There will usually be only so much scope to tune on offer – car makers have a duty of care and a dramatic shift in character might catch a customer out. Even the legendary Mitsubishi Evo’s Tarmac, Gravel and Snow settings were not far apart in terms of the changes they brought. For anything greater, such as making the new all-wheel-drive M5 rear-wheel drive, there is an unlocking process, with messages and confirmations along the way.
Then there are cars that are fine in the start-up configuration (a default necessary to meet emissions and noise regulations) but which make it a laborious process to make adjustments. Take our long-term Mercedes-AMG C43. In order to set it to his liking, deputy editor Adam Towler has to go through six button presses: three to select Individual mode, one to put the gearbox in manual, another to select ESC Sport, and one more to turn up the exhaust. How many owners persevere with such processes?
Not that many, by all accounts. Frank van Meel, CEO of BMW M, revealed to evo the truth about those who buy and run M models: ‘‘Owners of M-cars only experiment with the M modes early on in ownership. Some will settle on a set-up they like – damping and throttle changes, normally – and that will be the one they always drive in. Others will leave the car in the default modes after experimenting, and a tiny percentage will save settings in the M Drive buttons and use them regularly.’’
Driver modes shouldn’t be ignored, though, because they do work brilliantly on some cars. Take a Porsche 911 on track and you’ll discover that the Sport and Sport Plus modes adjust, among other things, the on-limit balance for less understeer and better turn-in. This is not a simple 10 or 15 per cent uplift in damper firmness but a change to adjust the weight transfer. It’s up to you if you then want to go all the way and turn off the stability control.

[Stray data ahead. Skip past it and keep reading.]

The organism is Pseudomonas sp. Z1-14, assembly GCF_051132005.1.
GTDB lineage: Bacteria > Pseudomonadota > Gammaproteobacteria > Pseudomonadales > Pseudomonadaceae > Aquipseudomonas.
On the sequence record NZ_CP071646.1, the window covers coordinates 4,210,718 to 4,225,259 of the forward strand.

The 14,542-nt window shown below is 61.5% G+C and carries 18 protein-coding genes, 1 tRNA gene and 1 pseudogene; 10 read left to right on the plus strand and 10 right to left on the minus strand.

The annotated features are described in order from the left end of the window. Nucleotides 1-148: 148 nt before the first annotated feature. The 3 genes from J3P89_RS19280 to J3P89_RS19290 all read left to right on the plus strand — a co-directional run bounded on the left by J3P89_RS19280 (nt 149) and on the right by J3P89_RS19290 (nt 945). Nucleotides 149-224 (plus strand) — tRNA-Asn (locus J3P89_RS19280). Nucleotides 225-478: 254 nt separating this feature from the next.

Ferrari creates complete dynamic themes for the various drive modes offered by the steering wheel-mounted manettino, aligning handling with ride and throttle and gearbox responses and, in the racier settings, the level of traction and stability control interventions. There’s a definite sense that each of the modes is a balanced, considered, self-contained set-up, not just a variation on the original theme. It’s a set menu rather than à la carte, the only divergence allowed being a ‘Bumpy Road’ damper setting, added at the behest of one of Ferrari’s more influential employees – one M Schumacher.
Interestingly, BMW is offering a different take with its new M850i, which has a very high-tech chassis. For that car, it has restricted the number of chassis options, going as far as to offer only one wheel and tyre size, because it says it knows what the optimum set-up is. It’s hard to argue. Its engineers have driven for many thousands of kilometres in many scenarios fine-tuning the set-up, going to the very extremes of the abilities of the car and themselves. What they have given you is their best shot at the car they set out to make. So why then does the M850i have driver modes at all? Van Meel again: ‘‘Some customers may not use them at all but we offer the choice because markets are very different. From what we see and the feedback we have from customers, the US and the UK are the most likely to use the modes.’’
That’s probably you, dear reader. But if a car is outstanding in its default mode, spend some time in it before changing it. Every time I drive evo’s Fast Fleet Honda Civic Type R I do so without changing anything because I feel it is just right in its default mode. I only push its buttons when it comes to setting lap times.
So do driver modes add to a car’s DNA? If you test drive a car and you’re not impressed, walk away. Don’t expect to fix it via a dial or a touchscreen. Sometimes what you’re offered is more a product of the marketing department than chassis engineering. John Barker